Obama was right to negogiate with terrorists



Most Americans are very familiar with the United States’ “We don’t negotiate with terrorists” stance. It’s a phrase that has been said in numerous action films and television shows after all. Thus the recent headlines involving Bowe Bergdahl, an American soldier who was released from captivity after five years in exchange for five Taliban prisoners, has naturally been confusing to many Americans. The main concern being that President Obama has opened the door for future negotiations with terrorists.

The reality is, that stance has never really been all that accurate. President Obama has been repeatedly criticized by many right wing supporters for “opening the door” for future negotiations with terrorists, when in fact such a door has been cracked for some time.

It should not be forgotten that the Regan administration infamously traded arms for hostages in what is now called the Iran–Contra affair, and the Carter administration negotiated with terrorists during the Iran hostage crisis. Such examples have been conveniently left unmentioned by those that continue to blame Obama for ruining our stance with terrorists.

Most organized terrorists likely remember these incidents, even if some Americans do not. It’s why such a stance has not deterred them from continuing to take hostages and asking for ransoms. In truth, it’s really time to start evaluating if such a rigid stance is really reasonable in the first place.

To simply state “We don’t negotiate with terrorists” may be fine in theory, but to fall back on such a stance and thus allow Americans to die is absolutely immoral. Especially soldiers who are sent into harm’s way with the promise that they will not be left behind.

Bowe Bergdahl may not be the most popular American right now after reports surfaced that he may or may not have abandoned his post which led to his capture, but that certainly does not mean he deserved to die in captivity. If he did in fact leave his post, the man has paid the price for such actions and will likely continue to do so for the rest of his life.

If the United States is ever in a situation where they can save the life of an American, they must do so. The deal that Obama made was ugly but the right one nonetheless. No one wants to see criminals let free, especially ones that are still very deadly, but even worse is letting an American die who could have been saved.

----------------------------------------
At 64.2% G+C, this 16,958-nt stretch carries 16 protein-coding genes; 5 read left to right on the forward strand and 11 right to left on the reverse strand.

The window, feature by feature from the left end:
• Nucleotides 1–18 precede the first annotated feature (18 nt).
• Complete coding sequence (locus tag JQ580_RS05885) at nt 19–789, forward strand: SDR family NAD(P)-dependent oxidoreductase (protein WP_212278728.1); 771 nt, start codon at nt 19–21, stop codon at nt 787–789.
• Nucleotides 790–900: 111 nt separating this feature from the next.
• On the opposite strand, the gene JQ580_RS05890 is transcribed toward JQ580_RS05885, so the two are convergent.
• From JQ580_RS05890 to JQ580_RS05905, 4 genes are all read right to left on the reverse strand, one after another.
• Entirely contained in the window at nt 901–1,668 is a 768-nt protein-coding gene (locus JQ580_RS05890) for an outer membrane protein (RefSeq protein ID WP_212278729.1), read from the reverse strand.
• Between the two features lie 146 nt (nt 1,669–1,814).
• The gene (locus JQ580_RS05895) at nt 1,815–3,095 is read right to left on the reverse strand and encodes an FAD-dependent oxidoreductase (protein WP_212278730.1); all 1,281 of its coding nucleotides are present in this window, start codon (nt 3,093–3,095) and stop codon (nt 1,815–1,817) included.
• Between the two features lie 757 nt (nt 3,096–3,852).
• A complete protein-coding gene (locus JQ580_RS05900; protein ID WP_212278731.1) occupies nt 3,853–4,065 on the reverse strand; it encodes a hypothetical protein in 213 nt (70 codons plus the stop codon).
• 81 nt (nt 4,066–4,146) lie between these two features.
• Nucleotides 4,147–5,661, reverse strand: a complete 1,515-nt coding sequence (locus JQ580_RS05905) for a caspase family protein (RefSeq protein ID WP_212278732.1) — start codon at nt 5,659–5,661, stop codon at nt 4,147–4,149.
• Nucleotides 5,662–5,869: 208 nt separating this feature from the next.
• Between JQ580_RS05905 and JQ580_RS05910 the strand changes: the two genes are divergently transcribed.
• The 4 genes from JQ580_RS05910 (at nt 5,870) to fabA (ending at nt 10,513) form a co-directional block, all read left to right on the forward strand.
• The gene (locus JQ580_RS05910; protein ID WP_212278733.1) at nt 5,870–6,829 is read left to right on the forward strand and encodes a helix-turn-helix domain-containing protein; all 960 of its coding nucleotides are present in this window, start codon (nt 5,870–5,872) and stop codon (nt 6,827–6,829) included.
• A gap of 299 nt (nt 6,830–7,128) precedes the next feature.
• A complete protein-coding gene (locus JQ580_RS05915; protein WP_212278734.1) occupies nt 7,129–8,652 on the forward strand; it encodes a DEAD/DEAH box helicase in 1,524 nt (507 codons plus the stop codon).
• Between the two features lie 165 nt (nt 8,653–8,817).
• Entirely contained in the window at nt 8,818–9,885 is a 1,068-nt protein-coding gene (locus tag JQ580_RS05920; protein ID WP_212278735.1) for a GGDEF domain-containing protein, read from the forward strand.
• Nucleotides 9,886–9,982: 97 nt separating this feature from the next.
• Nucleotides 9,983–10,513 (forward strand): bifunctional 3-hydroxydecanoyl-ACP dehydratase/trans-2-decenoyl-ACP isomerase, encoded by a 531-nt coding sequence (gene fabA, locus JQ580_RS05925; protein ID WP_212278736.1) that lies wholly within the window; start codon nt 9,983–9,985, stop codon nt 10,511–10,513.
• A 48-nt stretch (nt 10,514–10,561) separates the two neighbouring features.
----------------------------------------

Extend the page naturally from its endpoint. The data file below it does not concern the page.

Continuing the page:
It is very possible that this entire controversy is more rooted in the upcoming elections this fall, with Republicans and Democrats searching for anything they can say that would deter voters from supporting the opposing party. It’s likely that if the parties were reversed, and Obama was Republican, Democrats would be the ones condemning him.

Obama did nothing different than many previous presidents before him and what he did was ultimately the right decision. Every president, regardless of party affiliation, needs to be prepared to do what it takes to save a life. Anyone who disagrees should consider how exactly they would react if Bergdahl had been one of their own loved ones, who had been held in captivity for five years.


Nick Ulferts is a senior English education major and columnist for The Vidette. Any questions or comments regarding his column can be sent to


One Response

  1. James Ross

    “If the United States is ever in a situation where they can save the life of an American, they must do so”

    ^^^Dumbest statement ever:

    Obviously if saving the life of one American will jeopardize hundreds, thousands, or millions more they shouldn’t save that life. Like millions more like me, I stand by this statement even if I am the one American in peril, and if by saving me would compromise other fellow Americans.


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